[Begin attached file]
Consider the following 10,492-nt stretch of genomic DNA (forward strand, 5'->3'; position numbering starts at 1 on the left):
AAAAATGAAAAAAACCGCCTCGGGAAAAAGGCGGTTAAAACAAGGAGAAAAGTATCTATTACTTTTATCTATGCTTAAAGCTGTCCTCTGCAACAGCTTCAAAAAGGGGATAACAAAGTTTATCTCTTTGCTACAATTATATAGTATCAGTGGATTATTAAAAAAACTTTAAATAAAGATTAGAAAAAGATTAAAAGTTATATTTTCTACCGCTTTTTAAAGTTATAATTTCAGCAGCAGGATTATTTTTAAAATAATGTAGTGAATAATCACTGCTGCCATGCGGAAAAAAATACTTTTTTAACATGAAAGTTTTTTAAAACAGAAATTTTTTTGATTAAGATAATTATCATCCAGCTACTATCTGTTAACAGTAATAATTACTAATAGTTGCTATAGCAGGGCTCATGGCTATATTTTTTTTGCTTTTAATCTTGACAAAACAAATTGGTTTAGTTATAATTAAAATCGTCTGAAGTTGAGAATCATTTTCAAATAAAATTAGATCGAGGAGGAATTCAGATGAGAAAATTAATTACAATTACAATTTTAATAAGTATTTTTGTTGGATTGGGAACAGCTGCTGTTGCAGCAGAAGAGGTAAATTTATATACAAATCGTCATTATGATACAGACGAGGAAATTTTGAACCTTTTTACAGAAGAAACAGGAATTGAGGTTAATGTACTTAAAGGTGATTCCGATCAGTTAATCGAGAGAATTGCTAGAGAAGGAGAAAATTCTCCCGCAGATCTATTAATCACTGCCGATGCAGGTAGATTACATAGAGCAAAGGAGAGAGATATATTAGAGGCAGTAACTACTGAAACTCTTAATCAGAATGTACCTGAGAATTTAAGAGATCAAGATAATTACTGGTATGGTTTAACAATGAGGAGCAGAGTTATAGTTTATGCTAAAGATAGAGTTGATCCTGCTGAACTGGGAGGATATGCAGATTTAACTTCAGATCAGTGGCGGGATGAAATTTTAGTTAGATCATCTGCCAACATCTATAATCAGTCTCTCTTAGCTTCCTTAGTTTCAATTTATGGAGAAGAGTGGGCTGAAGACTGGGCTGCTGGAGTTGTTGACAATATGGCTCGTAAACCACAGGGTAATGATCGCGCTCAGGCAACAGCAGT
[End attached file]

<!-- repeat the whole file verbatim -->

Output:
Consider the following 10,492-nt stretch of genomic DNA (forward strand, 5'->3'; position numbering starts at 1 on the left):
AAAAATGAAAAAAACCGCCTCGGGAAAAAGGCGGTTAAAACAAGGAGAAAAGTATCTATTACTTTTATCTATGCTTAAAGCTGTCCTCTGCAACAGCTTCAAAAAGGGGATAACAAAGTTTATCTCTTTGCTACAATTATATAGTATCAGTGGATTATTAAAAAAACTTTAAATAAAGATTAGAAAAAGATTAAAAGTTATATTTTCTACCGCTTTTTAAAGTTATAATTTCAGCAGCAGGATTATTTTTAAAATAATGTAGTGAATAATCACTGCTGCCATGCGGAAAAAAATACTTTTTTAACATGAAAGTTTTTTAAAACAGAAATTTTTTTGATTAAGATAATTATCATCCAGCTACTATCTGTTAACAGTAATAATTACTAATAGTTGCTATAGCAGGGCTCATGGCTATATTTTTTTTGCTTTTAATCTTGACAAAACAAATTGGTTTAGTTATAATTAAAATCGTCTGAAGTTGAGAATCATTTTCAAATAAAATTAGATCGAGGAGGAATTCAGATGAGAAAATTAATTACAATTACAATTTTAATAAGTATTTTTGTTGGATTGGGAACAGCTGCTGTTGCAGCAGAAGAGGTAAATTTATATACAAATCGTCATTATGATACAGACGAGGAAATTTTGAACCTTTTTACAGAAGAAACAGGAATTGAGGTTAATGTACTTAAAGGTGATTCCGATCAGTTAATCGAGAGAATTGCTAGAGAAGGAGAAAATTCTCCCGCAGATCTATTAATCACTGCCGATGCAGGTAGATTACATAGAGCAAAGGAGAGAGATATATTAGAGGCAGTAACTACTGAAACTCTTAATCAGAATGTACCTGAGAATTTAAGAGATCAAGATAATTACTGGTATGGTTTAACAATGAGGAGCAGAGTTATAGTTTATGCTAAAGATAGAGTTGATCCTGCTGAACTGGGAGGATATGCAGATTTAACTTCAGATCAGTGGCGGGATGAAATTTTAGTTAGATCATCTGCCAACATCTATAATCAGTCTCTCTTAGCTTCCTTAGTTTCAATTTATGGAGAAGAGTGGGCTGAAGACTGGGCTGCTGGAGTTGTTGACAATATGGCTCGTAAACCACAGGGTAATGATCGCGCTCAGGCAACAGCAGT